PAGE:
Expert: DNA on the syringes, cotton balls match Clemens

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After several weeks of what often sounded like pointless, boring testimony, things are finally heating up for the prosecutors in the Clemens case:

A forensic scientist testified that two cotton balls and a syringe needle allegedly saved after a steroids injection tested positive for Roger Clemens’ DNA, a key moment on Friday as the government tries to prove the former pitcher used performance-enhancing drugs.

Alan Keel told jurors that the DNA on both cotton balls were “unique to one person who has ever lived on the planet” – Clemens. He said one of the cotton balls had a random match possibility of one in 15.4 trillion for Clemens’ DNA, and the other had one in 173 trillion, when comparing to the population of white people in the U.S.

One in 173 trillion, eh?  I guess upon hearing that we know what Rusty Hardin’s cross-examination is going to look like:

Seriously, though, this is not good for Clemens. Maybe his best hope is that the jury has been totally numbed to everything by now.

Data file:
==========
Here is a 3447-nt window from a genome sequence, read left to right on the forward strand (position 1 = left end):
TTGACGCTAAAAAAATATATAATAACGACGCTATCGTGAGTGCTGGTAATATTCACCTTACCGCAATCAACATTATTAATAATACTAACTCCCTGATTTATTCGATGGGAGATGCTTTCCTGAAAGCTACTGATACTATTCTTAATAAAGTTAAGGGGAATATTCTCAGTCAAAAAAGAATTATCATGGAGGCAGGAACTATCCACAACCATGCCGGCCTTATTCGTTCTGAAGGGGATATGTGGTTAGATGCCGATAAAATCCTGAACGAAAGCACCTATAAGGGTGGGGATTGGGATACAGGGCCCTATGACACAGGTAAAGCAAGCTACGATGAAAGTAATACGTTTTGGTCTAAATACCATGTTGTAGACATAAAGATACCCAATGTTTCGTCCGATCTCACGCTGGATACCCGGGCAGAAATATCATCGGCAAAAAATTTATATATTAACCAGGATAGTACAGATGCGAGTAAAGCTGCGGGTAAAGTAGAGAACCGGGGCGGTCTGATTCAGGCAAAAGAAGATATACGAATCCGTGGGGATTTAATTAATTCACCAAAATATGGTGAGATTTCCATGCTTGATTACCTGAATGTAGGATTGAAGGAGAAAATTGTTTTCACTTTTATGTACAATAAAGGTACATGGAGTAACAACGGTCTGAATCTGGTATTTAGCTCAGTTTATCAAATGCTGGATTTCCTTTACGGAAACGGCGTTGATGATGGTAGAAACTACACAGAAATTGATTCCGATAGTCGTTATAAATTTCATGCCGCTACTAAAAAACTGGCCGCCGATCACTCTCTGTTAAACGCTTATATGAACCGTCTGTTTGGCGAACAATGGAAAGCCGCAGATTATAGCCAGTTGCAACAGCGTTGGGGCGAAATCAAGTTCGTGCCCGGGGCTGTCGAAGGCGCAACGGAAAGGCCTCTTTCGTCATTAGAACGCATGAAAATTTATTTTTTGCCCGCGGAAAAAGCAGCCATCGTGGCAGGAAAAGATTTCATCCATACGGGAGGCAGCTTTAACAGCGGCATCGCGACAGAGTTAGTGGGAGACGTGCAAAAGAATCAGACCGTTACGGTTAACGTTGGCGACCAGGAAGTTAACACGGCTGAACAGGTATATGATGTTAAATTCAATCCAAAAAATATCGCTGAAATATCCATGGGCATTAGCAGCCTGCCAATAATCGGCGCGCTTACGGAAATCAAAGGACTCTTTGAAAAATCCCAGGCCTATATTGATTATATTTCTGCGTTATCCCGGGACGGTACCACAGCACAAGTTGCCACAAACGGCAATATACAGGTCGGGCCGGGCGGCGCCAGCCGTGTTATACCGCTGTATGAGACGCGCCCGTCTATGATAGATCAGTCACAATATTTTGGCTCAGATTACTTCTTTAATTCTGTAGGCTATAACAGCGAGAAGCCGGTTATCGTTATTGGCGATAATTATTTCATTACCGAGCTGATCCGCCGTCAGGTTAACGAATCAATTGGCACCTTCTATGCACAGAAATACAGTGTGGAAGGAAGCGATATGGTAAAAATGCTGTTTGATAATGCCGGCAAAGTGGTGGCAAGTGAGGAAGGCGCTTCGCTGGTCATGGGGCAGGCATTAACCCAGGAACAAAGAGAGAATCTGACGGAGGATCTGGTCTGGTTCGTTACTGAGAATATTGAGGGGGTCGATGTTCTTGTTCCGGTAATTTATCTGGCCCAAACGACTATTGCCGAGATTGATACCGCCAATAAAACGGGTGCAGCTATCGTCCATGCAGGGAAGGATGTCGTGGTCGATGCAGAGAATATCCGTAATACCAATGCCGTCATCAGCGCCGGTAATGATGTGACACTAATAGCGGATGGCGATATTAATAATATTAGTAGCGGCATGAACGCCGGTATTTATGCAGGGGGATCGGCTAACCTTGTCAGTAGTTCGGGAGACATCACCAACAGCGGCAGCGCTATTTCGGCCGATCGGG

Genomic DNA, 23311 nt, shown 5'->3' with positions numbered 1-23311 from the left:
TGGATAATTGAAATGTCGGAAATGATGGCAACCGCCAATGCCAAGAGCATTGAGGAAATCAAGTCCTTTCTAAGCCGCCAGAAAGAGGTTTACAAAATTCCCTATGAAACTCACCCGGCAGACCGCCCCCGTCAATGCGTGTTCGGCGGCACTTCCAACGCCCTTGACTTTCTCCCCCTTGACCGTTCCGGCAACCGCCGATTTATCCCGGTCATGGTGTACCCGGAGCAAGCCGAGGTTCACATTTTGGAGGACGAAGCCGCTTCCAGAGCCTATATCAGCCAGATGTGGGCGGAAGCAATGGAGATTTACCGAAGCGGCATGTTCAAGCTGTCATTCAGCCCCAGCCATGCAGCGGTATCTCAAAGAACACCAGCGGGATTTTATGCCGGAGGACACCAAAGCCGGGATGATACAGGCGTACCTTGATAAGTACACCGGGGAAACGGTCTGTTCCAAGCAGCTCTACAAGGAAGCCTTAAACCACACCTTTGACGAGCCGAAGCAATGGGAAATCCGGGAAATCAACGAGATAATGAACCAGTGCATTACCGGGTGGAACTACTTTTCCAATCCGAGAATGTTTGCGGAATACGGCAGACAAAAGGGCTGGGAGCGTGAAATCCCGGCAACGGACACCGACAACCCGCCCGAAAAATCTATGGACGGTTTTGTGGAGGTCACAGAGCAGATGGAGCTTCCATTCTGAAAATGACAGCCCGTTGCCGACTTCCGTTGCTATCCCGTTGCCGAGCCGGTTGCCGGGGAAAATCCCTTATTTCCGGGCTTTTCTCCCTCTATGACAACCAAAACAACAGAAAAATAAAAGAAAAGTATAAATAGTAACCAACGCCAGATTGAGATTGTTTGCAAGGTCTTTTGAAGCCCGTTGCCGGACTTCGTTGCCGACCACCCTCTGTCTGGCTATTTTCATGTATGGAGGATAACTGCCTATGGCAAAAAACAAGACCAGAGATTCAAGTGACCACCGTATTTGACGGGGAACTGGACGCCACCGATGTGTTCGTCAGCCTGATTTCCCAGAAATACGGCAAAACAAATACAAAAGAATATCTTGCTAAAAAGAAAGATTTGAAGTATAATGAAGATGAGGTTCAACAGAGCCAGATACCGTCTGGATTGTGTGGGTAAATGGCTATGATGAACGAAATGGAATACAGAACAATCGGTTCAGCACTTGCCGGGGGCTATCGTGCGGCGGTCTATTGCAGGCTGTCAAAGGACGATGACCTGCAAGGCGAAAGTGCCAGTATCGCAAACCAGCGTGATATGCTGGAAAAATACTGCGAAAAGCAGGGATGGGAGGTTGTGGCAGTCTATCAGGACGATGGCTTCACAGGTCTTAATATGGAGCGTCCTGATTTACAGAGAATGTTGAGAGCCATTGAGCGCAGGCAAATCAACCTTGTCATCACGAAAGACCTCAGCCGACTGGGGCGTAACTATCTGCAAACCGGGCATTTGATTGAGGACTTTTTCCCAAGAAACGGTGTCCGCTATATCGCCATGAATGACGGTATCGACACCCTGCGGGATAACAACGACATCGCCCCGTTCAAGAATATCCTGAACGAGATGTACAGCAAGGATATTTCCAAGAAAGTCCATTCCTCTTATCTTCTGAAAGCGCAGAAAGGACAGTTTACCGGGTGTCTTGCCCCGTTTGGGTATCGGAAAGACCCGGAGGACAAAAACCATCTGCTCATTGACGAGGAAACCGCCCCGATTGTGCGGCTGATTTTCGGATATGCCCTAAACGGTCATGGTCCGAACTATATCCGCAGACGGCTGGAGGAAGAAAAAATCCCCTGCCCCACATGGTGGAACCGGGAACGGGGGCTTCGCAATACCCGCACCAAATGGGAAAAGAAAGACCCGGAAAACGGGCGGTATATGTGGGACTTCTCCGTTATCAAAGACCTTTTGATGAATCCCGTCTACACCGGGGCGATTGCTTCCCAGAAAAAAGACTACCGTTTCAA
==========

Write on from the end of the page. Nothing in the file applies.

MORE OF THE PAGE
The Rays announce “The Rays Tank.” Really.

Tampa Bay Rays
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Earlier this offseason the Rays traded away franchise player Evan Longoria. Over the weekend they traded starter Jake Odorizzi to the Twins and designated All-Star outfielder Corey Dickerson for assignment. These were clearly financially driven moves, and now the Rays sport a payroll of less than $70 million. The club’s offseason moves prompted Longoria to say that he feels sorry for Rays fans.

If you asked Rays brass, I’m sure they’d make strong statements defending all of these moves while offering evidence-light arguments that, yes, they truly are interested in fielding a competitive team in 2018. They would likely react VERY angrily to any suggestion that they are tanking this year. Teams never admit that they’re tanking.

In other news, the Rays announced a new blog:

Oh.